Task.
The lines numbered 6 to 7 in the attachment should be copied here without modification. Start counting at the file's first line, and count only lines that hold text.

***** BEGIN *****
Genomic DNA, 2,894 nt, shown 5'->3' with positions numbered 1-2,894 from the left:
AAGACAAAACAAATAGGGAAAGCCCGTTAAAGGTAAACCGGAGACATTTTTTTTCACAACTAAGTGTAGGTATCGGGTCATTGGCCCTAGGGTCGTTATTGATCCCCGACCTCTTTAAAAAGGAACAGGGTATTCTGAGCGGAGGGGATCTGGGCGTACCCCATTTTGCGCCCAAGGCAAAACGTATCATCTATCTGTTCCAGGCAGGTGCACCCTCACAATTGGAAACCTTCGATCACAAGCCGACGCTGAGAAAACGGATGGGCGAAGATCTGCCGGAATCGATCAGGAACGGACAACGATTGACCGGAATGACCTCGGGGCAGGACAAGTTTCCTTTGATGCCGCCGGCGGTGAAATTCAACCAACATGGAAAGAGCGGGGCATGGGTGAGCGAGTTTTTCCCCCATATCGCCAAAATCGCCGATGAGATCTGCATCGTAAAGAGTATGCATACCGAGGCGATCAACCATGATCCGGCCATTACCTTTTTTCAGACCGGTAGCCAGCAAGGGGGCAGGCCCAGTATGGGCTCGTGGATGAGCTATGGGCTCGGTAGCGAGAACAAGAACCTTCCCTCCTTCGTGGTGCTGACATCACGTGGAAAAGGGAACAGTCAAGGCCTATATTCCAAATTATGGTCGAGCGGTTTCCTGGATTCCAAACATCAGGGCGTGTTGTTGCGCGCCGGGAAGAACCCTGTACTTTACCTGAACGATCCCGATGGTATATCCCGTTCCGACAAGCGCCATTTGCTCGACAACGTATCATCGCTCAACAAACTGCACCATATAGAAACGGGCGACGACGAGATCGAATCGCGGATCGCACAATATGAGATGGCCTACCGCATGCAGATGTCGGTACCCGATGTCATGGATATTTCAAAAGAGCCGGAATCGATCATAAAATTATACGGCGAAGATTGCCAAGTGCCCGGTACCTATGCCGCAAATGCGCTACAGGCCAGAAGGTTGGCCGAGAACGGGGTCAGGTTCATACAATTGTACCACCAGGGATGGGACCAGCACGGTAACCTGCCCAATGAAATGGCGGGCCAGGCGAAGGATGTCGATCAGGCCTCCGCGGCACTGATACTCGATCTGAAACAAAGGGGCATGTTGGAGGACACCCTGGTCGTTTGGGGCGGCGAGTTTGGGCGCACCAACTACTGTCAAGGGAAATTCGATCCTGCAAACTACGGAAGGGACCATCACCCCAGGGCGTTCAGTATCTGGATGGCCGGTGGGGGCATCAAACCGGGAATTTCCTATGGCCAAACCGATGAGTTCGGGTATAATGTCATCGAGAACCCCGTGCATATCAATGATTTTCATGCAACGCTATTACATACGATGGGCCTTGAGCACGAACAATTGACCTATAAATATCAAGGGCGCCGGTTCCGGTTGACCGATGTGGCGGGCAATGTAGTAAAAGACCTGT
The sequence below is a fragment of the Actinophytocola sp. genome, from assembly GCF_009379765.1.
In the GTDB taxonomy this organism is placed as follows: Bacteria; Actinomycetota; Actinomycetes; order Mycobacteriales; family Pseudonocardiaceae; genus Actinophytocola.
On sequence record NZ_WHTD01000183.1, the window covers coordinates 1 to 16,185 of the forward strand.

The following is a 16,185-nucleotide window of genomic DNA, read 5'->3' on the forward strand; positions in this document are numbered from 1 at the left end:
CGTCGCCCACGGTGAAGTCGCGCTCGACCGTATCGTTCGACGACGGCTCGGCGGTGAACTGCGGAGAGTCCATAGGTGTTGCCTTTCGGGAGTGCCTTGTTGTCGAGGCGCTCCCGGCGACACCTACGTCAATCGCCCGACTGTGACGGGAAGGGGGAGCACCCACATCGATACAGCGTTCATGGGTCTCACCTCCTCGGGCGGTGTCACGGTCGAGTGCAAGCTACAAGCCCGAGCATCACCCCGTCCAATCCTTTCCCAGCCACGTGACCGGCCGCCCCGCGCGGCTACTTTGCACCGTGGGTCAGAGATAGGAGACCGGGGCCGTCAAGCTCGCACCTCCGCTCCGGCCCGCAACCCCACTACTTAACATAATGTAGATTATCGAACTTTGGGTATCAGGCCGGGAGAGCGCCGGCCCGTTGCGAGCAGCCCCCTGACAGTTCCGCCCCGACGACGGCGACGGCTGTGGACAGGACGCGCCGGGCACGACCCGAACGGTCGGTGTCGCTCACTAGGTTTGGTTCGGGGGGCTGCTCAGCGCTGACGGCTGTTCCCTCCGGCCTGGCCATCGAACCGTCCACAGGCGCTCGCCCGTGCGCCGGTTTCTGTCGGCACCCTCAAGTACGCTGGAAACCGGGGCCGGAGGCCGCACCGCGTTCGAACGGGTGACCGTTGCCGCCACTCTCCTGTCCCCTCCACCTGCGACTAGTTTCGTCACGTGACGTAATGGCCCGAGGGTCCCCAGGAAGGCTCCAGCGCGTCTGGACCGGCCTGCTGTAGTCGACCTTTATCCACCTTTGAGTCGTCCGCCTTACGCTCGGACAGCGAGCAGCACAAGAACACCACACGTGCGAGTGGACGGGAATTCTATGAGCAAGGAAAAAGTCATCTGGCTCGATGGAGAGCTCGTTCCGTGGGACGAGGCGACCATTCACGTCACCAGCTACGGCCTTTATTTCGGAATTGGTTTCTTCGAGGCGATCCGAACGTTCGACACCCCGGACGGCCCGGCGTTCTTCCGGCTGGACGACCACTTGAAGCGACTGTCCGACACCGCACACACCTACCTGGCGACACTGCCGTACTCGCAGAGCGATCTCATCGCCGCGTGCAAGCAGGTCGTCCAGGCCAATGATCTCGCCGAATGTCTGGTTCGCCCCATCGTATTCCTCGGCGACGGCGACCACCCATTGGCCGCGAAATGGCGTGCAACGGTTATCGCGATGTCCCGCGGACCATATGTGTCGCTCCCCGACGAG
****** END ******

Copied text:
The following is a 16,185-nucleotide window of genomic DNA, read 5'->3' on the forward strand; positions in this document are numbered from 1 at the left end:
CGTCGCCCACGGTGAAGTCGCGCTCGACCGTATCGTTCGACGACGGCTCGGCGGTGAACTGCGGAGAGTCCATAGGTGTTGCCTTTCGGGAGTGCCTTGTTGTCGAGGCGCTCCCGGCGACACCTACGTCAATCGCCCGACTGTGACGGGAAGGGGGAGCACCCACATCGATACAGCGTTCATGGGTCTCACCTCCTCGGGCGGTGTCACGGTCGAGTGCAAGCTACAAGCCCGAGCATCACCCCGTCCAATCCTTTCCCAGCCACGTGACCGGCCGCCCCGCGCGGCTACTTTGCACCGTGGGTCAGAGATAGGAGACCGGGGCCGTCAAGCTCGCACCTCCGCTCCGGCCCGCAACCCCACTACTTAACATAATGTAGATTATCGAACTTTGGGTATCAGGCCGGGAGAGCGCCGGCCCGTTGCGAGCAGCCCCCTGACAGTTCCGCCCCGACGACGGCGACGGCTGTGGACAGGACGCGCCGGGCACGACCCGAACGGTCGGTGTCGCTCACTAGGTTTGGTTCGGGGGGCTGCTCAGCGCTGACGGCTGTTCCCTCCGGCCTGGCCATCGAACCGTCCACAGGCGCTCGCCCGTGCGCCGGTTTCTGTCGGCACCCTCAAGTACGCTGGAAACCGGGGCCGGAGGCCGCACCGCGTTCGAACGGGTGACCGTTGCCGCCACTCTCCTGTCCCCTCCACCTGCGACTAGTTTCGTCACGTGACGTAATGGCCCGAGGGTCCCCAGGAAGGCTCCAGCGCGTCTGGACCGGCCTGCTGTAGTCGACCTTTATCCACCTTTGAGTCGTCCGCCTTACGCTCGGACAGCGAGCAGCACAAGAACACCACACGTGCGAGTGGACGGGAATTCTATGAGCAAGGAAAAAGTCATCTGGCTCGATGGAGAGCTCGTTCCGTGGGACGAGGCGACCATTCACGTCACCAGCTACGGCCTTTATTTCGGAATTGGTTTCTTCGAGGCGATCCGAACGTTCGACACCCCGGACGGCCCGGCGTTCTTCCGGCTGGACGACCACTTGAAGCGACTGTCCGACACCGCACACACCTACCTGGCGACACTGCCGTACTCGCAGAGCGATCTCATCGCCGCGTGCAAGCAGGTCGTCCAGGCCAATGATCTCGCCGAATGTCTGGTTCGCCCCATCGTATTCCTCGGCGACGGCGACCACCCATTGGCCGCGAAATGGCGTGCAACGGTTATCGCGATGTCCCGCGGACCATATGTGTCGCTCCCCGACGAG